5 Companies That Came To Win This Week (Plus A Bonus)

The Week Ending March 11

Topping this week's roundup of companies that came to win is Microsoft, for further shedding its Windows-centric philosophy of the past by announcing plans to develop a Linux version of its SQL Server database.

Also making the list were a hyper-converged technology alliance between Lenovo and Juniper Networks, a channel program launch by Alfresco and a channel program expansion by Okta, and Cisco's savvy acquisition of search technology developer Synata. Bonus: The latest victory of machine over man thanks to Google's artificial intelligence creation.

Not everyone in the IT industry was making smart moves this week, of course. For a rundown of companies that were unfortunate, unsuccessful or just didn't make good decisions, check out this week's 5 Companies That Had A Rough Week roundup.

Microsoft Developing Linux Version Of Its SQL Server Database

There has been a steady stream of evidence that Microsoft is thinking outside the "Windows box" in the two years since Satya Nadella took over as CEO. But this week the company dropped a bombshell when it disclosed that it's working on bringing its SQL Server relational database to Linux for the first time.

SQL Server is one of Microsoft's oldest products and was instrumental in helping the vendor move beyond desktop software into corporate data centers. Nadella has been pushing to bring Microsoft software to competing platforms and SQL Server on Linux is the latest example.

While a private preview of SQL server on Linux is available, the finished product isn't expected until mid-2017. But partners told CRN that SQL Server on Linux would help Microsoft drive more cloud business and compete more effectively against Oracle and IBM in the database market.

Lenovo, Juniper Team Up On Hyper-Converged Infrastructure

Lenovo and Juniper Networks are partnering to develop hyper-converged infrastructure systems, establishing a strategic alliance that should provide the two companies with an entry into the red-hot emerging hyper-converged market.

The partnership, unveiled this week, will marry Lenovo's x86 servers and switches with Juniper's routers, switches, software-defined networking technology, management tools and security software.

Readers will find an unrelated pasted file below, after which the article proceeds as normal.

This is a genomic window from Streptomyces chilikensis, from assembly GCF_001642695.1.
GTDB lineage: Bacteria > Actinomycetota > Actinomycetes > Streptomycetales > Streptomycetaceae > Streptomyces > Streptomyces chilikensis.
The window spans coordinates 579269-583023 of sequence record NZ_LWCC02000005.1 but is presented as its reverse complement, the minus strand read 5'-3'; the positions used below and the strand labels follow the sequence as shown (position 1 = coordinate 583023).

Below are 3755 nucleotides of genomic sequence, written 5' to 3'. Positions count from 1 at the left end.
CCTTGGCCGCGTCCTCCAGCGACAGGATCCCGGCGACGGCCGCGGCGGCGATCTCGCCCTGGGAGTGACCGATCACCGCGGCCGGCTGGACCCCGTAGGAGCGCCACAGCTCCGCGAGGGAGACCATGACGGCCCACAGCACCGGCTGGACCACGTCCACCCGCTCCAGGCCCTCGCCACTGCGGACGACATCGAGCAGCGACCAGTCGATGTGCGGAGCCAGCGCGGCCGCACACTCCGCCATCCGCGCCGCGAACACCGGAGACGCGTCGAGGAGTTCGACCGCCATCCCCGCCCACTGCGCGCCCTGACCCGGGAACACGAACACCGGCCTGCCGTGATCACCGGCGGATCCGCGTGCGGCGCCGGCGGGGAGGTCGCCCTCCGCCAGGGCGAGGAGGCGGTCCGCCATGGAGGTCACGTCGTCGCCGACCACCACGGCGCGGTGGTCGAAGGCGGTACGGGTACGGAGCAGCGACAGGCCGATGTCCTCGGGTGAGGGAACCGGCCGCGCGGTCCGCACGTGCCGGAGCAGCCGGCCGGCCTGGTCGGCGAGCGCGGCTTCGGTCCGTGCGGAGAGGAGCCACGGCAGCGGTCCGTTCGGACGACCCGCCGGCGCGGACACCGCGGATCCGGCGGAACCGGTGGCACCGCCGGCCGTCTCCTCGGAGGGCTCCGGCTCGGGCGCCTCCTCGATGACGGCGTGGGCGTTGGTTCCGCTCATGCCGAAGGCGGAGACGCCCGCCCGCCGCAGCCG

The hyper-converged infrastructure space has largely been dominated by a few industry giants, including Hewlett Packard Enterprise and Cisco Systems, and startups like Nutanix and SimpliVity. By combining their technologies and areas of expertise, Juniper and Lenovo are gaining a seat at the hyper-converged table.

Alfresco Fires Up Channel Sales With New Partner Program

Alfresco Software, a developer of open-source content management and business process management applications, launched a partner program this week with plans for up to 70 percent of its sales to go through the channel.

The program will serve Alfresco's growing community of partners, including systems integrators, resellers, ISVs and infrastructure providers. The program will offer an array of benefits including deal registration, co-marketing funds, training and business planning resources, and dedicated channel account managers.

Also launching is a new partner portal that can sync with Salesforce and provide partners with sales leads and lead registration, sales tools, sales and marketing collateral, and other offerings.

Okta Extends Partner Efforts With Eye On The Public Sector

Security technology startup Okta wins kudos for teaming with its channel partners to take on the federal government market. This week the company unveiled a targeted expansion of its partner ecosystem to push its identity and access management software into the booming public sector security arena.

Okta has been on a roll lately, recently landing $75 million in venture capital funding that put the company's valuation at $1.2 billion. But while the San Francisco-based company has been successful in numerous markets, the federal market has proved elusive.

With the public sector adopting more cloud applications and looking for ways to secure those systems, Okta sees a big opportunity for itself and its channel partners. The latest plans include extensions to the Okta Authorized Service Provider Program with new training, certifications, professional services, and sales and marketing support – all aimed at the federal market.

Partners Energized As Cisco Acquires Synata Cloud Search Company

Continuing the acquisition tear it's been on lately, Cisco Systems this week acquired cloud search technology developer Synata in a move that will boost Cisco's Spark business collaboration platform.

Synata's technology allows users to search both on-premise and cloud applications simultaneously. Cisco's plan is to leverage that technology to allow users to search content from within Spark.

This week a report from Synergy Research Group said Cisco already tops the worldwide collaboration technology market and is increasing its lead over competitor Microsoft. This week's Synata acquisition may further widen that gap.

Bonus: Google's Deepmind AI System Beats Go Champion In Two Matches

In a stunning example of how far artificial intelligence has come, Google's AlphaGo program this week beat South Korean world champion Lee Se-dol in the first two of a best-of-five matches in the ancient Chinese game of Go.

The success of AlphaGo, created by Google's DeepMind artificial intelligence unit, follows the widely publicized victory IBM's Watson supercomputing system had in 2011 on the game show "Jeopardy."

Go is considered an extremely complex board game and observers saw the match as a significant moment in the development of artificial intelligence, according to a Financial Times story. AlphaGo's victories underscore the increasing ability of computers to replicate and improve on the human decisions needed to play the game.